Cards of Wine

Classic Wine Grapes


Chardonnay Grape

Chardonnay is the world's most popular white wine grape.

The name of the grape comes from a village in the South of Burgundy.

Why so Popular?

Chardonnay DNA

In a joint study published in 1999, American and French scientists said DNA research had proved that the Chardonnay vine was a cross between two others: Pinot Noir and Gouais Blanc.

Styles & Flavors

Quality Chardonnay wines always have a round character, a great length, and a rich after-taste.

But, Chardonnay is a fairly neutral grape with a limited (not very aromatic) taste. The grape produces neutral wines that need to be filled with flavors to become interesting.

This can be done in several ways. The most common way is to ferment or store at least a portion of the wine in new oak barrels.

Chardonnay also easily absorbs the taste of the soil (terroir), and this is consciously used to complement Chardonnay's taste profile in Europe.

Chardonnay performs in a multitude of styles all over the world from totally uninteresting, strong alcoholic wines with artificial fruit aromas to the world's most sublime, perfect balanced wines.

In cool climates, Chardonnay can have a light body with noticeable acidity and flavors of citrus, green apple, and pear.

In warmer locations the flavors are more yellow apple, peach, melon, and tropical fruit such as pinapple and mango.

Chablis in France is best known for producing excellent, fresh, and light wines with appealing apple and citrus aromas, while Californian editions are best known for power, heavy oak, and tropical aromas, however, they are simply two expressions of the same grape.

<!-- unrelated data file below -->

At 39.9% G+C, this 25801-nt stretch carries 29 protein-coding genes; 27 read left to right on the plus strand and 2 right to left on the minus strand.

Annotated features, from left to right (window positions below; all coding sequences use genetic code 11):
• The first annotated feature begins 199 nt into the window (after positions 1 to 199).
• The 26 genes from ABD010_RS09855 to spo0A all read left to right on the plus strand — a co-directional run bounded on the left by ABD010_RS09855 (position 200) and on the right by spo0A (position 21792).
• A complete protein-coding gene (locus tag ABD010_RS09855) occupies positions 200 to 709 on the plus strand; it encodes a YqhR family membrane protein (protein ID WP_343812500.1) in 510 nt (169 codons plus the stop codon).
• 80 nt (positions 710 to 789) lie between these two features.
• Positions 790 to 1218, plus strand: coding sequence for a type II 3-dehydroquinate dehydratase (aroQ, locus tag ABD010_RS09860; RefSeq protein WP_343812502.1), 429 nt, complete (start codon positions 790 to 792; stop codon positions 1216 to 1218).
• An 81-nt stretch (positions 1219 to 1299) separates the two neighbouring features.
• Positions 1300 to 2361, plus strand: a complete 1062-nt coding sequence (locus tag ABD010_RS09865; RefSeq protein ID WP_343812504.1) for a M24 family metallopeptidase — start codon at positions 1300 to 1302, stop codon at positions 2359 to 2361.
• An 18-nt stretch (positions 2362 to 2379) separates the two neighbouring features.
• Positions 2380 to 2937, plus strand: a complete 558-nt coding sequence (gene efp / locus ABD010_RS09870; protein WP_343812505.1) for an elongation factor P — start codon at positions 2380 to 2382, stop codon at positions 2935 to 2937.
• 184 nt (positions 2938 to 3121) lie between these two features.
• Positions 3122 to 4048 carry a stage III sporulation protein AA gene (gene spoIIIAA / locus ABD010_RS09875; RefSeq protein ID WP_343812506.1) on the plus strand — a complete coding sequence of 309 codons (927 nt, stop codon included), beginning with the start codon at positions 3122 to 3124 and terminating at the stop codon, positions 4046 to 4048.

People who like Californian Chardonnay with low acid and high alcohol, may say that a young Chablis is too acidic, and some people may say that they don't like the taste of Chardonnay, because they don't like the taste of oak.

Chardonnay in Champagne

Chardonnay is an important component of many sparkling wines, including French Champagne and Italian Franciacorta.


Many of the Chardonnay flavors come from terroir (soil) and climate.

But Chardonnay is a typical Winemaker's grape. Often, it is more a product of the wine cellar than of the vineyard.

In the hands of a good winemaker, Chardonnay can transform like a Chameleon, and real magic can happen during the Vinification.

The two most common vinification methods that affect the result of a Chardonnay wine are malolactic fermentation and oak influence.

Malolactic Fermentation (MLF)

Malolactic Fermentation (MLF) softens the acidity and produces a creamy (buttery) texture with flavors of butter and hazelnut.

Alcoholic Fermentation

Steel tank aging (non MLF) can be used to produce a light and mineral Chardonnay, like the famous French Chablis.

Barrel Fermentation

Barrel Fermentation, storage, and aging will cause the wine to absorb taste from the wood, like vanilla, caramel, spices, smoke and toast flavors.

Chardonnay in Europe


Chardonnay originates from Burgundy in France. Most famous on the light and dry site is Chablis. More floral, mild and round, but still on the light side are the editions of Mâcon and Saint-Véran, while Mersault and Montrachet are most closely identified with full bodied Chardonnays.


Italian Chardonnays are typically leaner and crisper. Unoaked Chardonnay can be found in Friuli, Trentino and Alto Adige.


Chardonnays from Austria are typically fresh and mineral driven.

New World Chardonnay


USA is the largest wine market in the world, and Chardonnay is the number one selling wine. The best known Chardonnays comes from Northern California (Sonoma, Napa, Russian River).


Australia used to make heavy, oaky and powerful Chardonnays, often with traces of residual sugar. But the trend is rapidly changing and the new versions are less oaked, and better balanced, meeting the approval of a larger market.


The cool Andes regions produce a mineral-heavy and vegetative Chardonnay.


Chilean Chardonnay is cool climate Chardonnay with apple, pear, and tropical fruit flavors. Limari Valley is said to be a perfect region for growing Chardonnay. The soil and climate here tend to produce old world acidity, minerality, and earthiness, combined with new world fruit (the best of both worlds).

New Zealand

New Zealand Chardonnays get first prize for French imitations. They often holds good quality, with an elegant balance of citrus, minerals, and tropical fruit.

Wine Grape